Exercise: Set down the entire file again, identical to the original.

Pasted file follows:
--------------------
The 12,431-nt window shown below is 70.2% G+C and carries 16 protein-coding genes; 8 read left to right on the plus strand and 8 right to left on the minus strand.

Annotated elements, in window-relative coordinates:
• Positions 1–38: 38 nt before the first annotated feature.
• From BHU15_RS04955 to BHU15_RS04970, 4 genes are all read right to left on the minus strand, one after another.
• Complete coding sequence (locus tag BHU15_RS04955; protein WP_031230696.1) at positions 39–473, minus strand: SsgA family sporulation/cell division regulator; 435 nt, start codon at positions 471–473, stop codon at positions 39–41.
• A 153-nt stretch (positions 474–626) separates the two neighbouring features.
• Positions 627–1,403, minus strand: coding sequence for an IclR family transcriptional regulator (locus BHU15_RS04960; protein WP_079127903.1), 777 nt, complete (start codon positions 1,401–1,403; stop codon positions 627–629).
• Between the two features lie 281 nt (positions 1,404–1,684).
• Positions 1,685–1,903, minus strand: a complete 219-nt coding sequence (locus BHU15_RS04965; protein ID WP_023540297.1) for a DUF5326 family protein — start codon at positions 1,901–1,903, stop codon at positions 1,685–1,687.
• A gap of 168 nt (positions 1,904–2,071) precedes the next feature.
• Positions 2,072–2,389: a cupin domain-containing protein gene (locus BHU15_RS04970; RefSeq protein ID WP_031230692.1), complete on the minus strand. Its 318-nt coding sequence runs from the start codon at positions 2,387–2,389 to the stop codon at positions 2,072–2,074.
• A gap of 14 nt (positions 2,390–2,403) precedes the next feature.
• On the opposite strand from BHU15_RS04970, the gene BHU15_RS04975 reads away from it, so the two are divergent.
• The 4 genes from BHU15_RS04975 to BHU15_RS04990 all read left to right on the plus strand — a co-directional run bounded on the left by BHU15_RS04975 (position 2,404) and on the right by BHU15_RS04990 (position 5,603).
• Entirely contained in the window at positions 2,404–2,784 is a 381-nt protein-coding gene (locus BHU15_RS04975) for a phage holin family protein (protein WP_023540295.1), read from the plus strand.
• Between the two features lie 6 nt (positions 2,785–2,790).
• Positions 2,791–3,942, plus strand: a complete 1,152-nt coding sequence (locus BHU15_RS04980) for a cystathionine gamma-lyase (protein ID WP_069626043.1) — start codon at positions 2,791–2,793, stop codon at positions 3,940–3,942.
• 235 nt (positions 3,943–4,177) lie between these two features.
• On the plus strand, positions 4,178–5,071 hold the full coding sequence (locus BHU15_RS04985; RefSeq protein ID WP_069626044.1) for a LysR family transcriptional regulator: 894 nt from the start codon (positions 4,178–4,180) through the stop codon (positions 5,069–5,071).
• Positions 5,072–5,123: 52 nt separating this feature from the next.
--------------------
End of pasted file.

The 12,431-nt window shown below is 70.2% G+C and carries 16 protein-coding genes; 8 read left to right on the plus strand and 8 right to left on the minus strand.

Annotated elements, in window-relative coordinates:
• Positions 1–38: 38 nt before the first annotated feature.
• From BHU15_RS04955 to BHU15_RS04970, 4 genes are all read right to left on the minus strand, one after another.
• Complete coding sequence (locus tag BHU15_RS04955; protein WP_031230696.1) at positions 39–473, minus strand: SsgA family sporulation/cell division regulator; 435 nt, start codon at positions 471–473, stop codon at positions 39–41.
• A 153-nt stretch (positions 474–626) separates the two neighbouring features.
• Positions 627–1,403, minus strand: coding sequence for an IclR family transcriptional regulator (locus BHU15_RS04960; protein WP_079127903.1), 777 nt, complete (start codon positions 1,401–1,403; stop codon positions 627–629).
• Between the two features lie 281 nt (positions 1,404–1,684).
• Positions 1,685–1,903, minus strand: a complete 219-nt coding sequence (locus BHU15_RS04965; protein ID WP_023540297.1) for a DUF5326 family protein — start codon at positions 1,901–1,903, stop codon at positions 1,685–1,687.
• A gap of 168 nt (positions 1,904–2,071) precedes the next feature.
• Positions 2,072–2,389: a cupin domain-containing protein gene (locus BHU15_RS04970; RefSeq protein ID WP_031230692.1), complete on the minus strand. Its 318-nt coding sequence runs from the start codon at positions 2,387–2,389 to the stop codon at positions 2,072–2,074.
• A gap of 14 nt (positions 2,390–2,403) precedes the next feature.
• On the opposite strand from BHU15_RS04970, the gene BHU15_RS04975 reads away from it, so the two are divergent.
• The 4 genes from BHU15_RS04975 to BHU15_RS04990 all read left to right on the plus strand — a co-directional run bounded on the left by BHU15_RS04975 (position 2,404) and on the right by BHU15_RS04990 (position 5,603).
• Entirely contained in the window at positions 2,404–2,784 is a 381-nt protein-coding gene (locus BHU15_RS04975) for a phage holin family protein (protein WP_023540295.1), read from the plus strand.
• Between the two features lie 6 nt (positions 2,785–2,790).
• Positions 2,791–3,942, plus strand: a complete 1,152-nt coding sequence (locus BHU15_RS04980) for a cystathionine gamma-lyase (protein ID WP_069626043.1) — start codon at positions 2,791–2,793, stop codon at positions 3,940–3,942.
• 235 nt (positions 3,943–4,177) lie between these two features.
• On the plus strand, positions 4,178–5,071 hold the full coding sequence (locus BHU15_RS04985; RefSeq protein ID WP_069626044.1) for a LysR family transcriptional regulator: 894 nt from the start codon (positions 4,178–4,180) through the stop codon (positions 5,069–5,071).
• Positions 5,072–5,123: 52 nt separating this feature from the next.